The refusal of teachers in Nigeria to resume on September 22 and the scepticism that some parents have shown are all as a result of the fear that some cases of the Ebola Virus Disease may still exist, an educationist, Dr. Modupe Adefeso-Olateju, has said.
Dr. Adefeso-Olateju said on Friday that the reality was that “the county is still grappling with the Ebola virus issue”.
“We know that we do not have any official cases of Ebola Virus, but on the other hand, who is to know if there are unreported cases still existing . We can’t say categorically. I understand the perspective of those who are very concerned about the resumption date of September 22.
“My concern is that which I have observed over time in the education sector in Nigeria and that is the fact that we do not seem to take education quite seriously as we should in Nigeria.
“If one is to ask what the risk assessment strategy for the Ebola virus disease is in Nigeria, its implication on education and if anything was done before we had the Patrick Sawyer incident? I doubt that we would have any such strategy in place, knowing full well the sort of implication that this will have on our education system,” she said on Channels Television’s programme, Sunrise Daily.
Dr. Adefeso-Olateju pointed out that some parents worry over the lack of basic facilities needed in school to guide against Ebola spread, have been linked to the fact that there is no clear assurance that there are no Ebola cases.
“They are valid concerns because there are implications that will be quite severe for the children.
“The big issue for me is how a situation like this can exacerbate the difference between public and private schools in Nigeria. We advise both private and public sectors.
“While some parents in the private sector are still reluctant to allow their children to go to school on September 22, we have observed how proactive private schools have been to enable them know if children have fever. They have provided facilities to have them wash their hands and use sanitisers. And in some public secondary schools we have seen such measures put in place,” Dr Modupe Adefeso-Olateju, who is the Managing Director, Education Partnership Centre, said.
On the implication of shifting the resumption date, she said that it would be a very serious situation to have a child out of school for two weeks in a term, insisting that being out of school would have severe implications on their learning outcome at the end of the day.
She highlighted the fact that “health comes first before education” and stressed that the parents must be assured of their children’s health safety and security.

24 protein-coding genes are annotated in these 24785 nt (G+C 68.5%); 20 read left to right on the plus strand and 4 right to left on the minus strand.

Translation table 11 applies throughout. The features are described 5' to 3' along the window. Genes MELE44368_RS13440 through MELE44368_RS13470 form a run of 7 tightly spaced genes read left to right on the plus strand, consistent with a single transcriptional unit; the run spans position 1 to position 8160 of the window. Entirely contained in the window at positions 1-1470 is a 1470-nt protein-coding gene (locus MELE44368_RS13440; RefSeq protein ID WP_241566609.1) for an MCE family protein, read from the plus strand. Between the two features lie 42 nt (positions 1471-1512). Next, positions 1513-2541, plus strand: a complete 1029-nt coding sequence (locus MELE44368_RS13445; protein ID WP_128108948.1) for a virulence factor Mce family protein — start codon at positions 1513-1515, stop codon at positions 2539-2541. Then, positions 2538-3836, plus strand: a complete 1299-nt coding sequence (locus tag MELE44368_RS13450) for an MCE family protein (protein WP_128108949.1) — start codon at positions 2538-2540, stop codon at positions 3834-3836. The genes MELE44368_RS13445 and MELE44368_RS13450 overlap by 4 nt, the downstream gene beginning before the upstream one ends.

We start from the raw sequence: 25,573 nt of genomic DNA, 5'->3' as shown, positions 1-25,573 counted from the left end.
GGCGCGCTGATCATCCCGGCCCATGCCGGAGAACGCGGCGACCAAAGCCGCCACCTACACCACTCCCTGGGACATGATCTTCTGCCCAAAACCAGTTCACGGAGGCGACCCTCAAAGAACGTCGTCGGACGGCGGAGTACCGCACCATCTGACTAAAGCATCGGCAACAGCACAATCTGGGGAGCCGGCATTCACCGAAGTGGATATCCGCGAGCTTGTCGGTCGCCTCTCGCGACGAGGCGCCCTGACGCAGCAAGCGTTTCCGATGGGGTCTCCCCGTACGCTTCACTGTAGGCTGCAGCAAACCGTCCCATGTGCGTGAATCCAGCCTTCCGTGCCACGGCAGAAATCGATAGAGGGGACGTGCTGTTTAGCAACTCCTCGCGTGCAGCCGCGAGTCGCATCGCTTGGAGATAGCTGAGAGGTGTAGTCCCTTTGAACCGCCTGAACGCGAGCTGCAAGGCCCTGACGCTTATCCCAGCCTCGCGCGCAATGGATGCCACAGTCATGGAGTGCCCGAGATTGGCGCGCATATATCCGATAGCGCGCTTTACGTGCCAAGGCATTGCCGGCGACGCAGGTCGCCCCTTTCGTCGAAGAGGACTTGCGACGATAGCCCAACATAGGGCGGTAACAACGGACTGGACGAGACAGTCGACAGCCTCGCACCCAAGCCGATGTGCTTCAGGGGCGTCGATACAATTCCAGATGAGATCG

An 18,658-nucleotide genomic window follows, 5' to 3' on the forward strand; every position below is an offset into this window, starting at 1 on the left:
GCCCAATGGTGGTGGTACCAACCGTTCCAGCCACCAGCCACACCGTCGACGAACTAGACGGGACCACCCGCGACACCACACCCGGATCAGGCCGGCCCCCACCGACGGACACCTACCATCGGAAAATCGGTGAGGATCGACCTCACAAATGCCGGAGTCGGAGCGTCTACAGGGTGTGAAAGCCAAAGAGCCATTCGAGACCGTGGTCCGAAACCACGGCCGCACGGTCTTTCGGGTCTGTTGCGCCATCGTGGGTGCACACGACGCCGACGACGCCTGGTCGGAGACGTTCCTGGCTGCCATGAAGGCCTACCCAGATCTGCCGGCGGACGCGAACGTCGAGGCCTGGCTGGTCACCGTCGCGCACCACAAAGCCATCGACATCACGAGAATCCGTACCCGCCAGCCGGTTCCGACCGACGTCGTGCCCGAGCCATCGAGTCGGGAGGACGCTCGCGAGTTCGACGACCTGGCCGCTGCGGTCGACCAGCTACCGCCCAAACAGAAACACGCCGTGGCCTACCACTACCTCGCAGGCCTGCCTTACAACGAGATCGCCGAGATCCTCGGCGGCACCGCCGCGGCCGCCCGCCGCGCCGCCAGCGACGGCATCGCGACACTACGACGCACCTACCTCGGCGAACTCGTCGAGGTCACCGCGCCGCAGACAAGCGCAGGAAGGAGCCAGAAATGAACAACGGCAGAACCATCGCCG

The Minister of Health Professor Onyebuchi Chukwu, had on Wednesday said that there was no single case of Ebola Virus Disease in Nigeria , explaining tha the risk rate had been reduced. But Dr Modupe Adefeso-Olateju has a different view.
“I don’t think I will say that the risk is small unless we have taken the temperature of majority of Nigerians.
“Vast majority of private schools will open on Monday but we do not know if that will be same in the public sector,” she said.
The educationist further suggested that autonomy of schools in Nigeria should be promoted to empower some schools to be able to get necessary facilities without having to go through a bureaucratic process.
“How much autonomy are we actually promoting? Are we ready to embark on the level of decentralisation so that the provision of needed facilities could be made more rapidly at schools level?” she questioned.
As much as checks are needed to be carried out on school children, there have been fears that ample manpower and time may be lost to the process, a position Dr Modupe Adefeso-Olateju also stressed.
“However, we cannot continue to shut down schools, but there must be a measure of protection for the children, even if all we do is providing thermometers and train people on how to use it, I think that will really help,” she said, stressing the need for the check to be sustained.
On the standard of education in Nigeria, the educationist emphasised the need for a level of continuity in policy formulation and implementation, a necessary sustainability process she said was lacking in the education sector.